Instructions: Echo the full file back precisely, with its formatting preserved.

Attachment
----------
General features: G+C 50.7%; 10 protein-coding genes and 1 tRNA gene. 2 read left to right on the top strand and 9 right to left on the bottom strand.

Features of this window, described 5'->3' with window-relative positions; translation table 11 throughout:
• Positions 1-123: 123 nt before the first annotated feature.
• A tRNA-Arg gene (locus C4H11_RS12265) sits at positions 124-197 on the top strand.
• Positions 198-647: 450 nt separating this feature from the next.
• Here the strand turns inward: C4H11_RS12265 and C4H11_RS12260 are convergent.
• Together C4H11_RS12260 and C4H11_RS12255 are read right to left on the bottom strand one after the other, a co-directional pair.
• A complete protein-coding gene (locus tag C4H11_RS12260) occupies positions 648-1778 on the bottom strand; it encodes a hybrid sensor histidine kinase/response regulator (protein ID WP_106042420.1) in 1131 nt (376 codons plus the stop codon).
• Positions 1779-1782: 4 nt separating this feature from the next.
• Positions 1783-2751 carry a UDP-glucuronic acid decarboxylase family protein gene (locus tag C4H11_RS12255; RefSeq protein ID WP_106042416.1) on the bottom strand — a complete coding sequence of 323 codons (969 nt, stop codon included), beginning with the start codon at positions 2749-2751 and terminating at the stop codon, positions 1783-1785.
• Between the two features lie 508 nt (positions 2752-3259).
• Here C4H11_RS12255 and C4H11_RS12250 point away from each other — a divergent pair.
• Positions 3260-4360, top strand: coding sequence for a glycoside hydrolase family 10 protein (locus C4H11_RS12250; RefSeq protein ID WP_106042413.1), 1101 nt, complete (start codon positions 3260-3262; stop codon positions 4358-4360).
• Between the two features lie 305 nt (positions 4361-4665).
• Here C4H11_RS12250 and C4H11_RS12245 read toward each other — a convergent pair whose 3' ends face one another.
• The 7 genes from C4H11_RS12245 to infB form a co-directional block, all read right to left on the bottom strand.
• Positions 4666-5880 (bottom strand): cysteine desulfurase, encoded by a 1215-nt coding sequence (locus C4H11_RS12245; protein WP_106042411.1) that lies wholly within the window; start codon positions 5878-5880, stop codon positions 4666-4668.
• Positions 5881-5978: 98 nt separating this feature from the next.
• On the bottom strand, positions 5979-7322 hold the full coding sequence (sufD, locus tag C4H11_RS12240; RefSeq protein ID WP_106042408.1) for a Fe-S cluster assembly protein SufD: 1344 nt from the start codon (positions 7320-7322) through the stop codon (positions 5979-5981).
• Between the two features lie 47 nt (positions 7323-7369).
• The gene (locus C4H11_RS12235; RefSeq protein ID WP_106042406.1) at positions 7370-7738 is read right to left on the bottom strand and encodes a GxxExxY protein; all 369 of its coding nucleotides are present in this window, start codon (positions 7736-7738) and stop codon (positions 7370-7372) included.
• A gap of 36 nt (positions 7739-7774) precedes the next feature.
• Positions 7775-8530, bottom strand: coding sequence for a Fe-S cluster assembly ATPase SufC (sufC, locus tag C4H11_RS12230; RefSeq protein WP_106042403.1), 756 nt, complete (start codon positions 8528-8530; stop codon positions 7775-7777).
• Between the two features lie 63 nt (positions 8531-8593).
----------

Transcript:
General features: G+C 50.7%; 10 protein-coding genes and 1 tRNA gene. 2 read left to right on the top strand and 9 right to left on the bottom strand.

Features of this window, described 5'->3' with window-relative positions; translation table 11 throughout:
• Positions 1-123: 123 nt before the first annotated feature.
• A tRNA-Arg gene (locus C4H11_RS12265) sits at positions 124-197 on the top strand.
• Positions 198-647: 450 nt separating this feature from the next.
• Here the strand turns inward: C4H11_RS12265 and C4H11_RS12260 are convergent.
• Together C4H11_RS12260 and C4H11_RS12255 are read right to left on the bottom strand one after the other, a co-directional pair.
• A complete protein-coding gene (locus tag C4H11_RS12260) occupies positions 648-1778 on the bottom strand; it encodes a hybrid sensor histidine kinase/response regulator (protein ID WP_106042420.1) in 1131 nt (376 codons plus the stop codon).
• Positions 1779-1782: 4 nt separating this feature from the next.
• Positions 1783-2751 carry a UDP-glucuronic acid decarboxylase family protein gene (locus tag C4H11_RS12255; RefSeq protein ID WP_106042416.1) on the bottom strand — a complete coding sequence of 323 codons (969 nt, stop codon included), beginning with the start codon at positions 2749-2751 and terminating at the stop codon, positions 1783-1785.
• Between the two features lie 508 nt (positions 2752-3259).
• Here C4H11_RS12255 and C4H11_RS12250 point away from each other — a divergent pair.
• Positions 3260-4360, top strand: coding sequence for a glycoside hydrolase family 10 protein (locus C4H11_RS12250; RefSeq protein ID WP_106042413.1), 1101 nt, complete (start codon positions 3260-3262; stop codon positions 4358-4360).
• Between the two features lie 305 nt (positions 4361-4665).
• Here C4H11_RS12250 and C4H11_RS12245 read toward each other — a convergent pair whose 3' ends face one another.
• The 7 genes from C4H11_RS12245 to infB form a co-directional block, all read right to left on the bottom strand.
• Positions 4666-5880 (bottom strand): cysteine desulfurase, encoded by a 1215-nt coding sequence (locus C4H11_RS12245; protein WP_106042411.1) that lies wholly within the window; start codon positions 5878-5880, stop codon positions 4666-4668.
• Positions 5881-5978: 98 nt separating this feature from the next.
• On the bottom strand, positions 5979-7322 hold the full coding sequence (sufD, locus tag C4H11_RS12240; RefSeq protein ID WP_106042408.1) for a Fe-S cluster assembly protein SufD: 1344 nt from the start codon (positions 7320-7322) through the stop codon (positions 5979-5981).
• Between the two features lie 47 nt (positions 7323-7369).
• The gene (locus C4H11_RS12235; RefSeq protein ID WP_106042406.1) at positions 7370-7738 is read right to left on the bottom strand and encodes a GxxExxY protein; all 369 of its coding nucleotides are present in this window, start codon (positions 7736-7738) and stop codon (positions 7370-7372) included.
• A gap of 36 nt (positions 7739-7774) precedes the next feature.
• Positions 7775-8530, bottom strand: coding sequence for a Fe-S cluster assembly ATPase SufC (sufC, locus tag C4H11_RS12230; RefSeq protein WP_106042403.1), 756 nt, complete (start codon positions 8528-8530; stop codon positions 7775-7777).
• Between the two features lie 63 nt (positions 8531-8593).